James borhood was crammed with a constant succession of visitors, Ballantyne,' he says, 'read the tos from time to time to It is a well-ascertained fact, that from the date of the publica

tained, perhaps, that degree of public reputation emn occasions. I was in any case conscious that I at which prudence, or certainly timidity, would could not long hold a situation which the caprice, have made a halt, and discontinued efforts by rather than the judgment, of the public, had bewhich I was far more likely to diminish my fame stowed upon me, and preferred being deprived of than to increase it. But as the celebrated John my precedence by some more worthy riyal, to Wilkes is said to have explained to his late Ma- sinking into contempt for my indolence, and losing jesty, that he himself, amid his full tide of popu- my reputation by what Scottish lawyers call the larity, was never a Wilkite, so I can, with honest negative proscription. Accordingly, those who truth, exculpate myself from having been at any choose to look at the Introduction to Rokeby, in the time a partisan of my own poetry, even when it present edition, will be able to trace the steps by was in the highest fashion with the million. It which I declined as a poet to figure as a novelist; must not be supposed, that I was either so un- as the ballad says, Queen Eleanor sunk at Charinggrateful, or so superabundantly candid, as to de- Cross to rise again at Queenhithe. spise or scorn the value of those whose voice had It only remains for me to say, that, during my elevated me so much higher than my own opinion short pre-eminence of popularity, I faithfully obtold me I deserved. I felt, on the contrary, the served the rules of moderation which I had remore grateful to the public, as receiving that from solved to follow before I began my course as a partiality to me, which I could not have claimed man of letters. If a man is determined to make a from merit; and I endeavored to deserve the par- noise in the world, he is as sure to encounter abuse tiality, by continuing such exertions as I was ca- and ridicule, as he who gallops furiously through a pable of for their amusement.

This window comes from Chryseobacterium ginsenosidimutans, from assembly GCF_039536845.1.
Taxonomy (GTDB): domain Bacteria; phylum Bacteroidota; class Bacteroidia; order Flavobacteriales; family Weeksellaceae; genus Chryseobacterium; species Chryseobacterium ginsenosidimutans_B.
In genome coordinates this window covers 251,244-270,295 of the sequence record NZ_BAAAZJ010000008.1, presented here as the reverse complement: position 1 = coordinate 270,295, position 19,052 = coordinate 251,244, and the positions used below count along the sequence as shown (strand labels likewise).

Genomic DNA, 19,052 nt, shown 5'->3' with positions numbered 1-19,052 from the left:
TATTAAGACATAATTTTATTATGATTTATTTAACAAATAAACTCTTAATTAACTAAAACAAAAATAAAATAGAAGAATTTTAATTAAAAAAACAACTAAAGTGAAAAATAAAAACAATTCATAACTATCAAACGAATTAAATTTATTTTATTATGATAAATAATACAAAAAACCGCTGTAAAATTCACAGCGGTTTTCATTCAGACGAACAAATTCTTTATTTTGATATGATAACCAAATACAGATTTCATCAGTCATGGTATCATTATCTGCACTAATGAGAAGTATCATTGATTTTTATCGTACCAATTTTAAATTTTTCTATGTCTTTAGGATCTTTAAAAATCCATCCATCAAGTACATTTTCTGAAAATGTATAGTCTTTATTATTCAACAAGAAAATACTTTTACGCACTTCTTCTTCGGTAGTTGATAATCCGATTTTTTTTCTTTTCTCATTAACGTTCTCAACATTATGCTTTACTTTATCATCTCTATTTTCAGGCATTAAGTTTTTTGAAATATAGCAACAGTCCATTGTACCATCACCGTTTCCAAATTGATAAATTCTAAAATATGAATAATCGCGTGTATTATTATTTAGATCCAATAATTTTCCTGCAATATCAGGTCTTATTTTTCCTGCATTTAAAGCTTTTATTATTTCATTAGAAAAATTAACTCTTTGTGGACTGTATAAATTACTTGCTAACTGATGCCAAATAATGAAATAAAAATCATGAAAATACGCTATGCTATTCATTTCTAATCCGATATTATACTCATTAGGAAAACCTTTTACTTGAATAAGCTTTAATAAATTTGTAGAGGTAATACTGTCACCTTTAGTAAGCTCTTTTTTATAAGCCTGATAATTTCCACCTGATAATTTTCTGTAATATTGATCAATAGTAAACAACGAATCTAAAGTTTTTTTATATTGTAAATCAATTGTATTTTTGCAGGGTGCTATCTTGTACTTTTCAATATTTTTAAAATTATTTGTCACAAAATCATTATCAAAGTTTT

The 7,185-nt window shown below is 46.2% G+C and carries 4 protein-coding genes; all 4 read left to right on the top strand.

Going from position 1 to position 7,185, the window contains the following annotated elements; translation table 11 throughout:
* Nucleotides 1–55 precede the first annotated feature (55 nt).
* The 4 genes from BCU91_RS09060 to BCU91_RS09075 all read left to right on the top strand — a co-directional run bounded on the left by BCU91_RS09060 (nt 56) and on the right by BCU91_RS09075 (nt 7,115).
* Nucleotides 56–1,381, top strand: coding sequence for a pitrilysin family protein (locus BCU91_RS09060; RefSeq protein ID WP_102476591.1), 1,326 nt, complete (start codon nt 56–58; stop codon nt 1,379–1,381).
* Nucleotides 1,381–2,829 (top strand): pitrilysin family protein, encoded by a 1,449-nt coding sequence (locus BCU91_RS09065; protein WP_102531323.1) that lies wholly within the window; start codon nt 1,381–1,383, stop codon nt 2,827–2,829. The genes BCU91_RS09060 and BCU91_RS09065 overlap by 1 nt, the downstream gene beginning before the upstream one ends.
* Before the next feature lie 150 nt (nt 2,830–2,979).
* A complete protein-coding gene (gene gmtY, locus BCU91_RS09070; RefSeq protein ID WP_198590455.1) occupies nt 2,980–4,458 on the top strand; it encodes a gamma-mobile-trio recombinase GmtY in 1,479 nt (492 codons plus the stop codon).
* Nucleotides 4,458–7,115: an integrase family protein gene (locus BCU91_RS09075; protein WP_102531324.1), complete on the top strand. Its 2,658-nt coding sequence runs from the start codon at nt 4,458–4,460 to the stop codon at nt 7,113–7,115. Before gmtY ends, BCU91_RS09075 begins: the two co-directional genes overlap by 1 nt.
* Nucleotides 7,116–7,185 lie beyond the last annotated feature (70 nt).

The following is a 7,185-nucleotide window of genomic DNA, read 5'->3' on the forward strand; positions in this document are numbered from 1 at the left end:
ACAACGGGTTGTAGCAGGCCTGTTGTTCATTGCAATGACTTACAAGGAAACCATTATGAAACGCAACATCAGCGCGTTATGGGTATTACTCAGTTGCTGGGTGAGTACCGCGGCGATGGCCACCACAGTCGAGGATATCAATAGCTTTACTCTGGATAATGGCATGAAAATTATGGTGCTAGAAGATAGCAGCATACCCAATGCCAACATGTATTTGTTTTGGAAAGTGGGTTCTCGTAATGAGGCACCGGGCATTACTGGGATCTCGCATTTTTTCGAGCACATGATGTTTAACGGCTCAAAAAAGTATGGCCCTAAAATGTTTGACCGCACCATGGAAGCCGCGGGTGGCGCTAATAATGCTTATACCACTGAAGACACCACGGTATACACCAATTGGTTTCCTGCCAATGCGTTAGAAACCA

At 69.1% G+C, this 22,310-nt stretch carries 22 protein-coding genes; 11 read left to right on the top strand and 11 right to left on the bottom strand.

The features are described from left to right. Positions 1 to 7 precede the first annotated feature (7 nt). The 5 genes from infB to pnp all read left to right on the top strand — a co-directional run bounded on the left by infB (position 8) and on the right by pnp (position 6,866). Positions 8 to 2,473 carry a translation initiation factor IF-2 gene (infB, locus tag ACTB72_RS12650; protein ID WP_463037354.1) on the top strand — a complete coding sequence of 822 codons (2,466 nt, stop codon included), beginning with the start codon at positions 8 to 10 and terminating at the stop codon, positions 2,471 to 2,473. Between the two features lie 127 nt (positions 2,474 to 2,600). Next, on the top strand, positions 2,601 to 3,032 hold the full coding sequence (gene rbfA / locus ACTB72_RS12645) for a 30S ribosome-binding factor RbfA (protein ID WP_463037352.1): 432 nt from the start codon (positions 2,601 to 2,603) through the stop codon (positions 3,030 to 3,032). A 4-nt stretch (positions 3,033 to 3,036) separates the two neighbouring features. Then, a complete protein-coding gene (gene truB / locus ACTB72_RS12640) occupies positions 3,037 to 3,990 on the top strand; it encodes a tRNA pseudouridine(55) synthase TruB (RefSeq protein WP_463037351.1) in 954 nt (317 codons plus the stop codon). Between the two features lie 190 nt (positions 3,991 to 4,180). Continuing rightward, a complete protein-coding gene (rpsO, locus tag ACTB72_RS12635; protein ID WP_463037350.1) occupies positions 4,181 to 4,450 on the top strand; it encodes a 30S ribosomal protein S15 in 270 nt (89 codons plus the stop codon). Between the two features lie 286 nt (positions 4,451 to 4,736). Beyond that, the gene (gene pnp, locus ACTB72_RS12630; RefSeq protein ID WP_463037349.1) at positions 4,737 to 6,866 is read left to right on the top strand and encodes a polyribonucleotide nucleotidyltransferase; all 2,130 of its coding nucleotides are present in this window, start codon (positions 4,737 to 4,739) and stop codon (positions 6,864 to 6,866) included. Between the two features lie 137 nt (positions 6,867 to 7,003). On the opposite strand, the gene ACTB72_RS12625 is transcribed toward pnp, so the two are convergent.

village, must reckon on being followed by the curs It may be that I did not, in this continued course in full cry. Experienced persons know, that in of scribbling, consult either the interest of the pub- stretching to flog the latter, the rider is very apt lic or my own. But the former had effectual means to catch a bad fall; nor is an attempt to chastise a of defending themselves, and could, by their cold- malignant critic attended with less danger to the ness, sufficiently check any approach to intrusion; author. On this principle, I let parody, burlesque, and for myself